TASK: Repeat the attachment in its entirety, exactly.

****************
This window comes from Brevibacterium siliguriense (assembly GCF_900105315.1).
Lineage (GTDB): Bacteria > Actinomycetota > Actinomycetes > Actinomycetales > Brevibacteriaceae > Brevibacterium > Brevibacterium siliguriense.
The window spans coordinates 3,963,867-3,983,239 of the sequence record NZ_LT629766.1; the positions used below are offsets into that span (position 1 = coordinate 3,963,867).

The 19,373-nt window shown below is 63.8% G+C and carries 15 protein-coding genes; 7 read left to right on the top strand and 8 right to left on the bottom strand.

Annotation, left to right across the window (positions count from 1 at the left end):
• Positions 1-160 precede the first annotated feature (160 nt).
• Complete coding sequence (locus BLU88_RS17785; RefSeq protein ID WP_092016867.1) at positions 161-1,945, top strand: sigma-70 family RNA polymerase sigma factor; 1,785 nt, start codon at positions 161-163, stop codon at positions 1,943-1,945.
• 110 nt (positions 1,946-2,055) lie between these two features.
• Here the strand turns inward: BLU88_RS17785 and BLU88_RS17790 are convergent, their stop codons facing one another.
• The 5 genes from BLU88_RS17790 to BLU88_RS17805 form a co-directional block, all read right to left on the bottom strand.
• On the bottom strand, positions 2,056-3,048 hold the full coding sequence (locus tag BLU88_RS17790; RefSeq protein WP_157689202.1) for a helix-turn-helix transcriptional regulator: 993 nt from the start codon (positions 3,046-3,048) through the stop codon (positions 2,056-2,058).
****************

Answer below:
This window comes from Brevibacterium siliguriense (assembly GCF_900105315.1).
Lineage (GTDB): Bacteria > Actinomycetota > Actinomycetes > Actinomycetales > Brevibacteriaceae > Brevibacterium > Brevibacterium siliguriense.
The window spans coordinates 3,963,867-3,983,239 of the sequence record NZ_LT629766.1; the positions used below are offsets into that span (position 1 = coordinate 3,963,867).

The 19,373-nt window shown below is 63.8% G+C and carries 15 protein-coding genes; 7 read left to right on the top strand and 8 right to left on the bottom strand.

Annotation, left to right across the window (positions count from 1 at the left end):
• Positions 1-160 precede the first annotated feature (160 nt).
• Complete coding sequence (locus BLU88_RS17785; RefSeq protein ID WP_092016867.1) at positions 161-1,945, top strand: sigma-70 family RNA polymerase sigma factor; 1,785 nt, start codon at positions 161-163, stop codon at positions 1,943-1,945.
• 110 nt (positions 1,946-2,055) lie between these two features.
• Here the strand turns inward: BLU88_RS17785 and BLU88_RS17790 are convergent, their stop codons facing one another.
• The 5 genes from BLU88_RS17790 to BLU88_RS17805 form a co-directional block, all read right to left on the bottom strand.
• On the bottom strand, positions 2,056-3,048 hold the full coding sequence (locus tag BLU88_RS17790; RefSeq protein WP_157689202.1) for a helix-turn-helix transcriptional regulator: 993 nt from the start codon (positions 3,046-3,048) through the stop codon (positions 2,056-2,058).